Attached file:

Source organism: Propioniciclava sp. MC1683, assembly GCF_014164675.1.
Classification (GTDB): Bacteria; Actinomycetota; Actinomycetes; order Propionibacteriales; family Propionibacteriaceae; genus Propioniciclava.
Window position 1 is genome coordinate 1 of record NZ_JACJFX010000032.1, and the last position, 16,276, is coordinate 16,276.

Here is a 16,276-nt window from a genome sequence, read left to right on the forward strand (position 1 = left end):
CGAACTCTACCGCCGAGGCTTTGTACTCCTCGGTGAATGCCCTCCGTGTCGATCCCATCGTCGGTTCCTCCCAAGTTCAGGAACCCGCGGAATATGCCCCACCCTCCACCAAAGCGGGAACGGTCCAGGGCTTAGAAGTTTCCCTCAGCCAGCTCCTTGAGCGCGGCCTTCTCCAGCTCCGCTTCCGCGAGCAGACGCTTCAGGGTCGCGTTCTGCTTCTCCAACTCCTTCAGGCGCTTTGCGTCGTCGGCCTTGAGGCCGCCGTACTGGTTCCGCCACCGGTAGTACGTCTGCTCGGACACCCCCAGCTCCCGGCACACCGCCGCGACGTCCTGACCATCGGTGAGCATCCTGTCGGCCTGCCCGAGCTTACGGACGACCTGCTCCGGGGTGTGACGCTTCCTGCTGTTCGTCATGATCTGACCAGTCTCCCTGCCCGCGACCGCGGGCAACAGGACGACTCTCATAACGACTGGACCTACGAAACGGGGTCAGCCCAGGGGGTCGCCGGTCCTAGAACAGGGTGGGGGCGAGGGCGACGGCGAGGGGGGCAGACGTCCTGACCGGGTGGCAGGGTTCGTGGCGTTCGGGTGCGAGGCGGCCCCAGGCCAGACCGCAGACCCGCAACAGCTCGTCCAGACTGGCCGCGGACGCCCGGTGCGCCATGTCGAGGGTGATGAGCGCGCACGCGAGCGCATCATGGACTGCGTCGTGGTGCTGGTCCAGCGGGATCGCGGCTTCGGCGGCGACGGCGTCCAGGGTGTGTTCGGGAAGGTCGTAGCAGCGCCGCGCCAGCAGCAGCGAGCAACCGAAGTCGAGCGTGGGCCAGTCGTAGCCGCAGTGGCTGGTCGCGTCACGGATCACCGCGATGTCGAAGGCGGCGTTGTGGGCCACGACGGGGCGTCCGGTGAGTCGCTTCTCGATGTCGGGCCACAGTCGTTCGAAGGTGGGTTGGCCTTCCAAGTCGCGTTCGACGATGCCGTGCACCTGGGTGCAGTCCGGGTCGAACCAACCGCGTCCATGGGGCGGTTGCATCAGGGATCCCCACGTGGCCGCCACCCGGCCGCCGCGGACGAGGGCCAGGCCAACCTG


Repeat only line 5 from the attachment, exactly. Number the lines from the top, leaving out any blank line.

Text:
CGAACTCTACCGCCGAGGCTTTGTACTCCTCGGTGAATGCCCTCCGTGTCGATCCCATCGTCGGTTCCTCCCAAGTTCAGGAACCCGCGGAATATGCCCCACCCTCCACCAAAGCGGGAACGGTCCAGGGCTTAGAAGTTTCCCTCAGCCAGCTCCTTGAGCGCGGCCTTCTCCAGCTCCGCTTCCGCGAGCAGACGCTTCAGGGTCGCGTTCTGCTTCTCCAACTCCTTCAGGCGCTTTGCGTCGTCGGCCTTGAGGCCGCCGTACTGGTTCCGCCACCGGTAGTACGTCTGCTCGGACACCCCCAGCTCCCGGCACACCGCCGCGACGTCCTGACCATCGGTGAGCATCCTGTCGGCCTGCCCGAGCTTACGGACGACCTGCTCCGGGGTGTGACGCTTCCTGCTGTTCGTCATGATCTGACCAGTCTCCCTGCCCGCGACCGCGGGCAACAGGACGACTCTCATAACGACTGGACCTACGAAACGGGGTCAGCCCAGGGGGTCGCCGGTCCTAGAACAGGGTGGGGGCGAGGGCGACGGCGAGGGGGGCAGACGTCCTGACCGGGTGGCAGGGTTCGTGGCGTTCGGGTGCGAGGCGGCCCCAGGCCAGACCGCAGACCCGCAACAGCTCGTCCAGACTGGCCGCGGACGCCCGGTGCGCCATGTCGAGGGTGATGAGCGCGCACGCGAGCGCATCATGGACTGCGTCGTGGTGCTGGTCCAGCGGGATCGCGGCTTCGGCGGCGACGGCGTCCAGGGTGTGTTCGGGAAGGTCGTAGCAGCGCCGCGCCAGCAGCAGCGAGCAACCGAAGTCGAGCGTGGGCCAGTCGTAGCCGCAGTGGCTGGTCGCGTCACGGATCACCGCGATGTCGAAGGCGGCGTTGTGGGCCACGACGGGGCGTCCGGTGAGTCGCTTCTCGATGTCGGGCCACAGTCGTTCGAAGGTGGGTTGGCCTTCCAAGTCGCGTTCGACGATGCCGTGCACCTGGGTGCAGTCCGGGTCGAACCAACCGCGTCCATGGGGCGGTTGCATCAGGGATCCCCACGTGGCCGCCACCCGGCCGCCGCGGACGAGGGCCAGGCCAACCTG